As to the OT - I mostly stuck with the NT (and specifically 1 Peter) simply because that's what prompted the post. I am unaware of specific OT references that run contrary to my line of thought, but am open to passages. I agree that the OT is relevant as it is one Bible, inspired by one God.

All in all, I think if I am to be convinced otherwise, I would request these three points addressed. I think they are reasonable, and if they aren't, let me know.

1) Why Christ's submission to the death is not to be an example for all believers. Alongside this, what aspects of Christ's submission are we to emulate?
2) Why Peter does not have a "beatings" exception. This does not necessarily have to be Scriptual, but at least a plausible story. And if it includes an appeal to history, dig up a source or two.
3) An agreement that I'm not encouraging that husbands beat their wives.

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Blogger Shane said...

I haven't read your followup post yet, but I wanted to throw this out there to see what your response would be.

You say the overriding concerns for the Godly wife would be submission and reconciliation. If the beatings perptrated on her constitute a breach of the criminal law of their land, is the wife free to report the criminal act to the authorities, or would submission include not reporting the criminal act because it would separate the spouses from each other on a more than temporary basis?  

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Blogger Shane said...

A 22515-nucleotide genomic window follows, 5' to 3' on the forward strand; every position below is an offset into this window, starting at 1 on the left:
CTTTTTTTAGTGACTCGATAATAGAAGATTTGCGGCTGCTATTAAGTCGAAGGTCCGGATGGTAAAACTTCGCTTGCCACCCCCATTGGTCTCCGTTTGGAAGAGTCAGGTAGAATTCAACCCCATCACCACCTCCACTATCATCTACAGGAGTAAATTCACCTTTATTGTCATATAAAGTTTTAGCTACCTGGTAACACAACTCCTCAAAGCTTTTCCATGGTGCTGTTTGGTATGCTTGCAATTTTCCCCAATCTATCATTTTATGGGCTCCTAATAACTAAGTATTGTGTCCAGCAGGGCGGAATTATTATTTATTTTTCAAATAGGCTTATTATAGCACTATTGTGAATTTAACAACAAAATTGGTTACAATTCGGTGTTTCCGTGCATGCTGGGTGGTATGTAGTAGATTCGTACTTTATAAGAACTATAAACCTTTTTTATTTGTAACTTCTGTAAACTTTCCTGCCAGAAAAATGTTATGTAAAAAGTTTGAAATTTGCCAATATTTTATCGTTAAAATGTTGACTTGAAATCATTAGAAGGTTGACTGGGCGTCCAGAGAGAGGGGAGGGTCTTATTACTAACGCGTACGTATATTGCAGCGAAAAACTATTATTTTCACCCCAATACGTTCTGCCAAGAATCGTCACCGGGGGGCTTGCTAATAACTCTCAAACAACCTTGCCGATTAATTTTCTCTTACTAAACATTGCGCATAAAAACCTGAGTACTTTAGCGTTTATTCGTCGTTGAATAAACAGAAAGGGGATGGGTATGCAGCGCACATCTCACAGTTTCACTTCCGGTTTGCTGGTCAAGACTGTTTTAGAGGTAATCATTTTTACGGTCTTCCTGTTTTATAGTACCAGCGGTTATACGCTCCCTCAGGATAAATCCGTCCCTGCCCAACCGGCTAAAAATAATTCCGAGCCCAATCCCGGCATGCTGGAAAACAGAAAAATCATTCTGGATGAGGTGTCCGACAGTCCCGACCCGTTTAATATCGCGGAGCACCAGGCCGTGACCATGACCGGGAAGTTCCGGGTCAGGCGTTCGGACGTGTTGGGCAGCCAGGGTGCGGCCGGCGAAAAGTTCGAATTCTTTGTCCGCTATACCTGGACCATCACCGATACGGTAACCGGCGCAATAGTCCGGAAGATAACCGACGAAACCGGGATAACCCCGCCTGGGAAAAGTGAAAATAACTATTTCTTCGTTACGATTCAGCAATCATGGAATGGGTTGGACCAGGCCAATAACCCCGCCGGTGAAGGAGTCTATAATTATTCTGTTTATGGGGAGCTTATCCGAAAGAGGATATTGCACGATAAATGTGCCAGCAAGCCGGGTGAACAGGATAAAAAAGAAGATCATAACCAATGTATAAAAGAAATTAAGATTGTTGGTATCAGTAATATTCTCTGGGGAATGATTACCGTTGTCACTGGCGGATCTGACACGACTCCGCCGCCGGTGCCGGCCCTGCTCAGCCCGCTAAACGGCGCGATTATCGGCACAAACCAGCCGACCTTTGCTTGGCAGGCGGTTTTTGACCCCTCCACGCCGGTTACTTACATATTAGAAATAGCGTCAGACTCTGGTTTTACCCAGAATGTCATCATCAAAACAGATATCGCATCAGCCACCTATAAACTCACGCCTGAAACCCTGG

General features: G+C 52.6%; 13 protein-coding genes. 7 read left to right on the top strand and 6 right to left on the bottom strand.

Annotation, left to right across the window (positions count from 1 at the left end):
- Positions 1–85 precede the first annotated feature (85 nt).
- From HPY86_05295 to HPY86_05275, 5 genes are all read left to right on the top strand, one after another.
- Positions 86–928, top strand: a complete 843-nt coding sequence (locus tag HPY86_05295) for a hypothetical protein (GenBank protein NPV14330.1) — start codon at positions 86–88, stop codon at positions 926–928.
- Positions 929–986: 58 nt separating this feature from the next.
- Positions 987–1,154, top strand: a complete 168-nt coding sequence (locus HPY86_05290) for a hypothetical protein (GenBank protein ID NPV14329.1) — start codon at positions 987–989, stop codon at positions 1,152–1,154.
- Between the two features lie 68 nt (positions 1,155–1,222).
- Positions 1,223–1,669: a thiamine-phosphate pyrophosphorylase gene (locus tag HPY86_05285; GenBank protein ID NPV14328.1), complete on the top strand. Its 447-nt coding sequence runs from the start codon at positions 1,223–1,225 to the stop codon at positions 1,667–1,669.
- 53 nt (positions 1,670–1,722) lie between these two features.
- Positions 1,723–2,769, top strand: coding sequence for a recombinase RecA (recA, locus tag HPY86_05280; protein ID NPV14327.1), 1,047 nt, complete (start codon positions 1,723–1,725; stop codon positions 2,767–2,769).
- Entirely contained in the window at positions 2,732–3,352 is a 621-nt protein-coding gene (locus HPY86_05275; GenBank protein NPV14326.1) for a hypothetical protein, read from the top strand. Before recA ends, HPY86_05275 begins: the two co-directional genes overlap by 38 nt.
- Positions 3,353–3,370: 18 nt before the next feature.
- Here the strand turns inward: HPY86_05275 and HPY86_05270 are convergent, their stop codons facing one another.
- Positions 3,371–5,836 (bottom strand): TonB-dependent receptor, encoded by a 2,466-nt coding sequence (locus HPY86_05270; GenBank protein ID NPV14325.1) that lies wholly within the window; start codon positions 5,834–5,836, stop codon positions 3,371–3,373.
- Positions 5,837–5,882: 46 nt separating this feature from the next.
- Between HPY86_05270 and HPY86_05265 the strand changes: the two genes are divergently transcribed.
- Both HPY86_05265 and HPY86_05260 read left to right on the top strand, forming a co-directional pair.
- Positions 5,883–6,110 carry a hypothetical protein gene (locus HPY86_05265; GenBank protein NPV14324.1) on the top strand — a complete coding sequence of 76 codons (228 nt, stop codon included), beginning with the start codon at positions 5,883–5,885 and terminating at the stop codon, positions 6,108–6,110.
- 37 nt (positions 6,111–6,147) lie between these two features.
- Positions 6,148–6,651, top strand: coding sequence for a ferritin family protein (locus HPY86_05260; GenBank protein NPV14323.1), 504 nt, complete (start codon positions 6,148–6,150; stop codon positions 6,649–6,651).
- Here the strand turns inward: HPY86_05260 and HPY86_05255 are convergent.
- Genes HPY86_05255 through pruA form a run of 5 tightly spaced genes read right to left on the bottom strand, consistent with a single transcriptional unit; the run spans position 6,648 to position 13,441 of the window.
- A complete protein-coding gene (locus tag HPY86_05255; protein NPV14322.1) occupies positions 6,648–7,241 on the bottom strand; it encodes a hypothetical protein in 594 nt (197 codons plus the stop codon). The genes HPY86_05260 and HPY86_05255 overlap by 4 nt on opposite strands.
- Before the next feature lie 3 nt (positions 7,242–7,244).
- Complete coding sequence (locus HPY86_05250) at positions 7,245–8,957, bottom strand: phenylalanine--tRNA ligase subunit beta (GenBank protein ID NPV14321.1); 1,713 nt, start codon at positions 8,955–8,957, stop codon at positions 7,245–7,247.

On your 3rd point - an agreement that you are not advocating that husbands beat their wives.

Actually, you are. Not frivolously, or without reason, but you are. And I think you are wrong on that. Not your section in the first post, "on physical discipline". Your take the verses about fathers having the right to physically discipline children and extend it without warrant to disciplining their wives in like manner.

Your wife is not your child. Your wife you have union with - you are one flesh. Col 3:19, Eph 5:28,29. I don't see how physical discipline can be called anything but harsh. Also, in reference to 1 Peter 3:7, I don't see how physical discipline can be reconciled with respect for your wife, or consideration for your wife. And I also don't see how it is God honoring to inflict physical pain on the "weaker vessel" - are we not called to protect those who are weak?

1 Cor 7:5 when taken with the opening (and I would say governing) verse of Ephesians 5 (verse 21) and the verses above about hating one's own body, I think clearly show that it is irreconcilable to physically discipline your wife. It is as inconcievable as is the ancient practices of asceticism and self-flagellation. The idea of punishing one's own body is ludicrous - so should be the idea of punishing one's wife. That is not the love the Christ called us to when Paul says, "Husbands, love your wives as Christ loves the church."  

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Blogger mxu said...

Shane -